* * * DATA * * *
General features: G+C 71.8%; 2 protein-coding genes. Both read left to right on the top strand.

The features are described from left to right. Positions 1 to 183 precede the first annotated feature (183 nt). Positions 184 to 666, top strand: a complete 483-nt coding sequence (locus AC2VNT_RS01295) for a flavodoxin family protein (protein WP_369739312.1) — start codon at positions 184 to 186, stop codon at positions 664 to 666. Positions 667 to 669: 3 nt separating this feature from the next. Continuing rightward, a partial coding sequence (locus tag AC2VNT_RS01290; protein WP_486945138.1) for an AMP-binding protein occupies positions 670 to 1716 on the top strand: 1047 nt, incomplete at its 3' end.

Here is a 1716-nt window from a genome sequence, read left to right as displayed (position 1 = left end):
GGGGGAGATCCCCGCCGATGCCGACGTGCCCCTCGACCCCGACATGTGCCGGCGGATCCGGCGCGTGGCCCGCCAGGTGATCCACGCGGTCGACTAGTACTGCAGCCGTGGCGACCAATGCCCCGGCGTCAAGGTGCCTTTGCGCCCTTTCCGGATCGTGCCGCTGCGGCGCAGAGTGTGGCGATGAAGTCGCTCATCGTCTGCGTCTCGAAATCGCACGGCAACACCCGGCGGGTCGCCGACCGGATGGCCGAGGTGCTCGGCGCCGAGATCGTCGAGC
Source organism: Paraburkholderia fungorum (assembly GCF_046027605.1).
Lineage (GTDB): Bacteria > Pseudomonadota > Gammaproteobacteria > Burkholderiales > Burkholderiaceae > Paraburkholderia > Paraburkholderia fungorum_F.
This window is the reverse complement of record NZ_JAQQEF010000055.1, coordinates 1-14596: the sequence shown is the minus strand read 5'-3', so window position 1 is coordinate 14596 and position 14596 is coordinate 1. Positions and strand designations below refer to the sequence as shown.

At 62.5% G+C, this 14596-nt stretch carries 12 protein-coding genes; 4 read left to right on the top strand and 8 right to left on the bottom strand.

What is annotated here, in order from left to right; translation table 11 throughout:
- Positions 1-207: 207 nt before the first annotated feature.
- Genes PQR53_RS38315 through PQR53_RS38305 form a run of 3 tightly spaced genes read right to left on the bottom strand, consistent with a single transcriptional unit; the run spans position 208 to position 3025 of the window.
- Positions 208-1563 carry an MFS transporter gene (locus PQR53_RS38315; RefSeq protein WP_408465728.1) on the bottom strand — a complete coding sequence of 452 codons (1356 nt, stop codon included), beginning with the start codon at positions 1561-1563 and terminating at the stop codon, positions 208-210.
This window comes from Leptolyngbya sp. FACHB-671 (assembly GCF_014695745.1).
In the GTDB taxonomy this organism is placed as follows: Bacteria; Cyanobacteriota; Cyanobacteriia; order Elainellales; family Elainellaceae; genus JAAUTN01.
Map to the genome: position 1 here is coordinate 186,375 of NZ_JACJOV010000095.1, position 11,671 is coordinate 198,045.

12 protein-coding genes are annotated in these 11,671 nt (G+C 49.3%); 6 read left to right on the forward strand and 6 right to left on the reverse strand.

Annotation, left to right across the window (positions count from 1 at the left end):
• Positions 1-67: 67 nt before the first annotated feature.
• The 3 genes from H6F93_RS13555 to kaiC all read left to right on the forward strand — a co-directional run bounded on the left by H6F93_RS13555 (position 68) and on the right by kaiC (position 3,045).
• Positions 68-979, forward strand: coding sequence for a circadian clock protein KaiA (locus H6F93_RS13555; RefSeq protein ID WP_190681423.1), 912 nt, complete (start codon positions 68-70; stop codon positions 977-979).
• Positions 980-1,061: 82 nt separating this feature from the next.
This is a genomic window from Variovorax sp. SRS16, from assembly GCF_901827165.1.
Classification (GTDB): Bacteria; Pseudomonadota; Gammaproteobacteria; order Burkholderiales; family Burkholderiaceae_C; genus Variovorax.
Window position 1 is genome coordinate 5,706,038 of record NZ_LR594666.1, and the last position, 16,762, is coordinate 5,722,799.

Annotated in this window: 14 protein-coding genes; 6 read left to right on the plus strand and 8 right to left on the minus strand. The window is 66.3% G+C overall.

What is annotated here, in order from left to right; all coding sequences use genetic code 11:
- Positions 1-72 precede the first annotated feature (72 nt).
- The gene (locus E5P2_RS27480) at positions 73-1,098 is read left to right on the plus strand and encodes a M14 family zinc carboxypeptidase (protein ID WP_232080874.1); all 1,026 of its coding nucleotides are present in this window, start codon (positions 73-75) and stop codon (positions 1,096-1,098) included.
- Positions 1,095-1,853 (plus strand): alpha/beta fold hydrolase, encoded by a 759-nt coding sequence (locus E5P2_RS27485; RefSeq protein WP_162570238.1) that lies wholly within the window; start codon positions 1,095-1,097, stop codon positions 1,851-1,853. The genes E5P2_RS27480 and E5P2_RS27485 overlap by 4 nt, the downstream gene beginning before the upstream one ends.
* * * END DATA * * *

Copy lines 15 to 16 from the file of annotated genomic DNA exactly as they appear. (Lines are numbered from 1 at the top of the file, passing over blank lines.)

Map to the genome: position 1 here is coordinate 186,375 of NZ_JACJOV010000095.1, position 11,671 is coordinate 198,045.

12 protein-coding genes are annotated in these 11,671 nt (G+C 49.3%); 6 read left to right on the forward strand and 6 right to left on the reverse strand.